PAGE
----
On May 10, 2021, FDA authorized the emergency use of the Pfizer vaccine for children after having conducted clinical trials on it since October 2020.
The Centre for Disease Control and Prevention (CDC) reported around 1.5 million COVID-19 cases in adolescents of 11 to 17 years of age in the last year. The U.S. Food and Drug Administration (FDA) amended the Emergency Use Approval (EUA) granted on December 11, 2020, for administration in people over 16. On May 10, 2021, Pfizer and the FDA published a press release that authorized the use of the vaccine in adolescents (12-15 years).
The clinical data supporting the EUA in adolescents included 2,260 participants ages 12 to 15 years old who were enrolled in a randomized, placebo-controlled clinical trial in the United States. The vaccine was administered to 1,131 adolescent participants, while 1,129 received a saline placebo. Participants who remained in the study were monitored for safety for at least two months after the second dose.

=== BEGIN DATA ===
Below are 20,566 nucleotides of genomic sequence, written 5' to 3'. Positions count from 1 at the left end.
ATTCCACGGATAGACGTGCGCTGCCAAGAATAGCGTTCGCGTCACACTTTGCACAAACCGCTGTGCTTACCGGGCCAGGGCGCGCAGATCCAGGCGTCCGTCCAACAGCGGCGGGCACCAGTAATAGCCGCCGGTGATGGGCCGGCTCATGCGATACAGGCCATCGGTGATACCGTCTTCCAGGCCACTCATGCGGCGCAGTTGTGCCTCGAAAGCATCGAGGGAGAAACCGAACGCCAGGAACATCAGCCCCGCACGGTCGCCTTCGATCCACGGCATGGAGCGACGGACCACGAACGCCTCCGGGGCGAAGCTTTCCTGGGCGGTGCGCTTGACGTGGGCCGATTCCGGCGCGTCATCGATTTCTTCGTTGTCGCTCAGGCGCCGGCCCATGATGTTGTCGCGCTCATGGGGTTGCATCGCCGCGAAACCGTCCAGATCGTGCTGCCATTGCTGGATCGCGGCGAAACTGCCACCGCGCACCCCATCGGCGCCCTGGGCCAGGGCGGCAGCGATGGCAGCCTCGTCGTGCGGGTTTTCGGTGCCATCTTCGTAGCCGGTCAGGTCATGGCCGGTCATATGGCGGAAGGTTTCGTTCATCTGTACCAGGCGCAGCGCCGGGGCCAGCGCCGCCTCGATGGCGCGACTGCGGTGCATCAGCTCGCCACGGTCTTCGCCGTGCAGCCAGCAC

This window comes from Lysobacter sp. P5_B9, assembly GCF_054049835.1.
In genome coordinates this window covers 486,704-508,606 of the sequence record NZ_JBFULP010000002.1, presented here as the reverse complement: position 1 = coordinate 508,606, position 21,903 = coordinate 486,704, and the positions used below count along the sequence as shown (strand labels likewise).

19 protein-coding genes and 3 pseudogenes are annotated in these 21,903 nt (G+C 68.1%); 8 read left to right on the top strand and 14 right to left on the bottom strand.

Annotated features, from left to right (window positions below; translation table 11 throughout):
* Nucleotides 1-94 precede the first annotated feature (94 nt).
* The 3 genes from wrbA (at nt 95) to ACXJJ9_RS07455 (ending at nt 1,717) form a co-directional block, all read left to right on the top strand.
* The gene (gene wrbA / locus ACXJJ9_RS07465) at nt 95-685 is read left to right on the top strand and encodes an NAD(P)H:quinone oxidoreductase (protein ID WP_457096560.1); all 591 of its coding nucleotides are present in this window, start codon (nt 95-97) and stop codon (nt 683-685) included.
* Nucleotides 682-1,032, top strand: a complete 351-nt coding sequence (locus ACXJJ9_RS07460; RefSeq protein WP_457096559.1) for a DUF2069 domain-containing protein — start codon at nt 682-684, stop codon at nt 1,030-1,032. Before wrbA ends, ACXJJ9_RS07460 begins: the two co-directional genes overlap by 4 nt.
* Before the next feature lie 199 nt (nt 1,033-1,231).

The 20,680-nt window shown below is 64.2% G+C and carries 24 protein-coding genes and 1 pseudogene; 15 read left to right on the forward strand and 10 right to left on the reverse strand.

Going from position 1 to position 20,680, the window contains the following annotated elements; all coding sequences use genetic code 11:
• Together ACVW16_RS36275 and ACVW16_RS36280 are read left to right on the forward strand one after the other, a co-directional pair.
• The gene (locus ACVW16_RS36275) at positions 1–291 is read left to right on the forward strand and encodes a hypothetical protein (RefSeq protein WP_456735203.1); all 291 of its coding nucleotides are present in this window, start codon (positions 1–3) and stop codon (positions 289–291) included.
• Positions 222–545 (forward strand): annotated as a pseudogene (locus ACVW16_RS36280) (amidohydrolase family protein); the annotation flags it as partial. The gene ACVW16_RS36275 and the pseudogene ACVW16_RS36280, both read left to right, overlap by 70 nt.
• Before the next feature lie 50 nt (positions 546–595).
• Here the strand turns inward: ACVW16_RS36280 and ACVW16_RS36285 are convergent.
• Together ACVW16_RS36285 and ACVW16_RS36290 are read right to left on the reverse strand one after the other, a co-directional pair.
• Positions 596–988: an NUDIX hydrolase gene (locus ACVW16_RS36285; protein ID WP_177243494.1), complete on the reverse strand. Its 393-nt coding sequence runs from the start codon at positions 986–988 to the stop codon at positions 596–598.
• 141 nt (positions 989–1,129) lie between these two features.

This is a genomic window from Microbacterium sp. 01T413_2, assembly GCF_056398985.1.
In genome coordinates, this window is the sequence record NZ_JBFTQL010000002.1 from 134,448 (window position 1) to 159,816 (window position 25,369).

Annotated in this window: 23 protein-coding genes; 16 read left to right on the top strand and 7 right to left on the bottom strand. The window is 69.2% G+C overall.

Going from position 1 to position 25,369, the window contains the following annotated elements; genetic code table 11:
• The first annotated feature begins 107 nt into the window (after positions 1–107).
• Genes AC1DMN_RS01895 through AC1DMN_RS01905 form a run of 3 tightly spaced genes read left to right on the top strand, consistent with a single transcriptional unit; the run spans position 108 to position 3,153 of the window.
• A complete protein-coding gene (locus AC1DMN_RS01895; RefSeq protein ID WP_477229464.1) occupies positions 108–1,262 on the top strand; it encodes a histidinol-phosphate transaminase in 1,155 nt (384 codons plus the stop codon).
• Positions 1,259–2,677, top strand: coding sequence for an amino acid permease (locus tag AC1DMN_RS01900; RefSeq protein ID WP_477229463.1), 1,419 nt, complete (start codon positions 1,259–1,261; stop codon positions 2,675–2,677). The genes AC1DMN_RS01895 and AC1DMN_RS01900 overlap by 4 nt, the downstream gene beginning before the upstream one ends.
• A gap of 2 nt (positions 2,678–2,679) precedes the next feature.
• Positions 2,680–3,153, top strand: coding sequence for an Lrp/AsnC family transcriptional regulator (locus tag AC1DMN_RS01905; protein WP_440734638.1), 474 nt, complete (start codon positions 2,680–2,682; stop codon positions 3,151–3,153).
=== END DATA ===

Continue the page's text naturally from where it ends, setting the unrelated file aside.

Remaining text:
In the press release, FDA Commissioner Janet Woodcock said that the extension to adolescents from 12-15 years for the Pfizer-BioNTech vaccine is an important step forward against COVID-19.
Pain at the injection site, tiredness, headache, chills, muscle pain, fever, and joint pain were the most commonly reported side effects in adolescent clinical trial participants, typically lasting 1-3 days. According to the Pfizer press release, CDC and Advisory Committee on Immunization Practices (ACIP) will meet to discuss recommendations for using the vaccine in adolescents 12 to 15 years of age based on the amended EUA.
The COVID-19 pandemic has given rise to a lot of potentially dangerous misinformation. For reliable advice on COVID-19 including symptoms, prevention and available treatment, please refer to the World Health Organisation or your national healthcare authority.